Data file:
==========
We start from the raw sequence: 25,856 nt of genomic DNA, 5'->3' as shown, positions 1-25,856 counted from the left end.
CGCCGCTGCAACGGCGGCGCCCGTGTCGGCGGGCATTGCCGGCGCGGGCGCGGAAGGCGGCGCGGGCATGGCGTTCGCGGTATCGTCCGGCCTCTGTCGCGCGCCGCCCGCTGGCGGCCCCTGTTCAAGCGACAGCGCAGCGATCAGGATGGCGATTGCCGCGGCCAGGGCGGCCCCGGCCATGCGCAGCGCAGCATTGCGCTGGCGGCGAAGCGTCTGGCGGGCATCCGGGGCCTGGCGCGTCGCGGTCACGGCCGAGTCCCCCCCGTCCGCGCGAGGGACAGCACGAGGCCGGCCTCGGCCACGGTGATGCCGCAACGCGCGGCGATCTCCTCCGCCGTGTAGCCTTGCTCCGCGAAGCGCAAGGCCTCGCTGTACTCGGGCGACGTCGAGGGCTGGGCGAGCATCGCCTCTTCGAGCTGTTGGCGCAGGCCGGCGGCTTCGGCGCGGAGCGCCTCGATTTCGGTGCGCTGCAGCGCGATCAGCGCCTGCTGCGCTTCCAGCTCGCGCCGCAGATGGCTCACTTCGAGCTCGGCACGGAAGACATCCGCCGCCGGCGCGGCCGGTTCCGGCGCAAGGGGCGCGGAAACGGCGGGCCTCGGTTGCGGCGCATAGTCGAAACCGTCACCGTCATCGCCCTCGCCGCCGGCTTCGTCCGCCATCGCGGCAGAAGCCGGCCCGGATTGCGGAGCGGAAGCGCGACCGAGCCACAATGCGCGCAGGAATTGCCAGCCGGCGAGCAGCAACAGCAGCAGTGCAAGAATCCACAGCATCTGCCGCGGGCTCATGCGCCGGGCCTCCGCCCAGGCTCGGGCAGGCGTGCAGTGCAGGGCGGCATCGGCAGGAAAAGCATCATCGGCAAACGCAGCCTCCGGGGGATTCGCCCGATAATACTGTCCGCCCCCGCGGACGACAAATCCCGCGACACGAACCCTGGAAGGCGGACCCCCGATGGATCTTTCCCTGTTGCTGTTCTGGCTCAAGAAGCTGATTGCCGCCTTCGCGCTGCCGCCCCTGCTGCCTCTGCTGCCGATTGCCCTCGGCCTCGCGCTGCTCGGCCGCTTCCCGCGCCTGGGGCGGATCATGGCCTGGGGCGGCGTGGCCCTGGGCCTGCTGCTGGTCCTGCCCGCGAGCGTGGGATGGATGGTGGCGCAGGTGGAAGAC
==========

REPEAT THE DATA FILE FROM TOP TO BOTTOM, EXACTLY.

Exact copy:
We start from the raw sequence: 25,856 nt of genomic DNA, 5'->3' as shown, positions 1-25,856 counted from the left end.
CGCCGCTGCAACGGCGGCGCCCGTGTCGGCGGGCATTGCCGGCGCGGGCGCGGAAGGCGGCGCGGGCATGGCGTTCGCGGTATCGTCCGGCCTCTGTCGCGCGCCGCCCGCTGGCGGCCCCTGTTCAAGCGACAGCGCAGCGATCAGGATGGCGATTGCCGCGGCCAGGGCGGCCCCGGCCATGCGCAGCGCAGCATTGCGCTGGCGGCGAAGCGTCTGGCGGGCATCCGGGGCCTGGCGCGTCGCGGTCACGGCCGAGTCCCCCCCGTCCGCGCGAGGGACAGCACGAGGCCGGCCTCGGCCACGGTGATGCCGCAACGCGCGGCGATCTCCTCCGCCGTGTAGCCTTGCTCCGCGAAGCGCAAGGCCTCGCTGTACTCGGGCGACGTCGAGGGCTGGGCGAGCATCGCCTCTTCGAGCTGTTGGCGCAGGCCGGCGGCTTCGGCGCGGAGCGCCTCGATTTCGGTGCGCTGCAGCGCGATCAGCGCCTGCTGCGCTTCCAGCTCGCGCCGCAGATGGCTCACTTCGAGCTCGGCACGGAAGACATCCGCCGCCGGCGCGGCCGGTTCCGGCGCAAGGGGCGCGGAAACGGCGGGCCTCGGTTGCGGCGCATAGTCGAAACCGTCACCGTCATCGCCCTCGCCGCCGGCTTCGTCCGCCATCGCGGCAGAAGCCGGCCCGGATTGCGGAGCGGAAGCGCGACCGAGCCACAATGCGCGCAGGAATTGCCAGCCGGCGAGCAGCAACAGCAGCAGTGCAAGAATCCACAGCATCTGCCGCGGGCTCATGCGCCGGGCCTCCGCCCAGGCTCGGGCAGGCGTGCAGTGCAGGGCGGCATCGGCAGGAAAAGCATCATCGGCAAACGCAGCCTCCGGGGGATTCGCCCGATAATACTGTCCGCCCCCGCGGACGACAAATCCCGCGACACGAACCCTGGAAGGCGGACCCCCGATGGATCTTTCCCTGTTGCTGTTCTGGCTCAAGAAGCTGATTGCCGCCTTCGCGCTGCCGCCCCTGCTGCCTCTGCTGCCGATTGCCCTCGGCCTCGCGCTGCTCGGCCGCTTCCCGCGCCTGGGGCGGATCATGGCCTGGGGCGGCGTGGCCCTGGGCCTGCTGCTGGTCCTGCCCGCGAGCGTGGGATGGATGGTGGCGCAGGTGGAAGAC